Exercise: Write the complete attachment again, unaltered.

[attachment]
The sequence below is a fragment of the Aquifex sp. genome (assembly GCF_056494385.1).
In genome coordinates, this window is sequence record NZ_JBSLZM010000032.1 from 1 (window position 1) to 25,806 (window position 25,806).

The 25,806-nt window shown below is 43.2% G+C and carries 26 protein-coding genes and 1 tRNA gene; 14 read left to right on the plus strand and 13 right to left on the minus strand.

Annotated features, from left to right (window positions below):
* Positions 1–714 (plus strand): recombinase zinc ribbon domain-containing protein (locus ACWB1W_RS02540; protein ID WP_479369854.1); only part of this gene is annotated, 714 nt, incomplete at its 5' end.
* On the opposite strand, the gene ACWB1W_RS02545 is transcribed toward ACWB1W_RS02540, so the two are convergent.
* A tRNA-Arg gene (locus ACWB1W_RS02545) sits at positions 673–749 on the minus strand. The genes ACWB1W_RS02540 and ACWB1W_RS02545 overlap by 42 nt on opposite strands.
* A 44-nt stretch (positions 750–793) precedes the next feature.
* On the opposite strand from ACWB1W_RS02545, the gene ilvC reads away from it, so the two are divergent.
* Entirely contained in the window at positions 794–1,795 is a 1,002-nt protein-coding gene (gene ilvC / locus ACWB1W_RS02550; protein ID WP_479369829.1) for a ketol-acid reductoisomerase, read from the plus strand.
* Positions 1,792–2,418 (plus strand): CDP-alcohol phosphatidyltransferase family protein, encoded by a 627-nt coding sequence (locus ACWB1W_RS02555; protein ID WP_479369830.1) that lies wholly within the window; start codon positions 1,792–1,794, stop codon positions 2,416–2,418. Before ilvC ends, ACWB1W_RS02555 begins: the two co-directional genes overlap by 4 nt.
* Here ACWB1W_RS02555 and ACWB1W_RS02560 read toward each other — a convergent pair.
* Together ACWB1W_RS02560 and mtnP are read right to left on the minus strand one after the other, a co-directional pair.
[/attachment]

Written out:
The sequence below is a fragment of the Aquifex sp. genome (assembly GCF_056494385.1).
In genome coordinates, this window is sequence record NZ_JBSLZM010000032.1 from 1 (window position 1) to 25,806 (window position 25,806).

The 25,806-nt window shown below is 43.2% G+C and carries 26 protein-coding genes and 1 tRNA gene; 14 read left to right on the plus strand and 13 right to left on the minus strand.

Annotated features, from left to right (window positions below):
* Positions 1–714 (plus strand): recombinase zinc ribbon domain-containing protein (locus ACWB1W_RS02540; protein ID WP_479369854.1); only part of this gene is annotated, 714 nt, incomplete at its 5' end.
* On the opposite strand, the gene ACWB1W_RS02545 is transcribed toward ACWB1W_RS02540, so the two are convergent.
* A tRNA-Arg gene (locus ACWB1W_RS02545) sits at positions 673–749 on the minus strand. The genes ACWB1W_RS02540 and ACWB1W_RS02545 overlap by 42 nt on opposite strands.
* A 44-nt stretch (positions 750–793) precedes the next feature.
* On the opposite strand from ACWB1W_RS02545, the gene ilvC reads away from it, so the two are divergent.
* Entirely contained in the window at positions 794–1,795 is a 1,002-nt protein-coding gene (gene ilvC / locus ACWB1W_RS02550; protein ID WP_479369829.1) for a ketol-acid reductoisomerase, read from the plus strand.
* Positions 1,792–2,418 (plus strand): CDP-alcohol phosphatidyltransferase family protein, encoded by a 627-nt coding sequence (locus ACWB1W_RS02555; protein ID WP_479369830.1) that lies wholly within the window; start codon positions 1,792–1,794, stop codon positions 2,416–2,418. Before ilvC ends, ACWB1W_RS02555 begins: the two co-directional genes overlap by 4 nt.
* Here ACWB1W_RS02555 and ACWB1W_RS02560 read toward each other — a convergent pair.
* Together ACWB1W_RS02560 and mtnP are read right to left on the minus strand one after the other, a co-directional pair.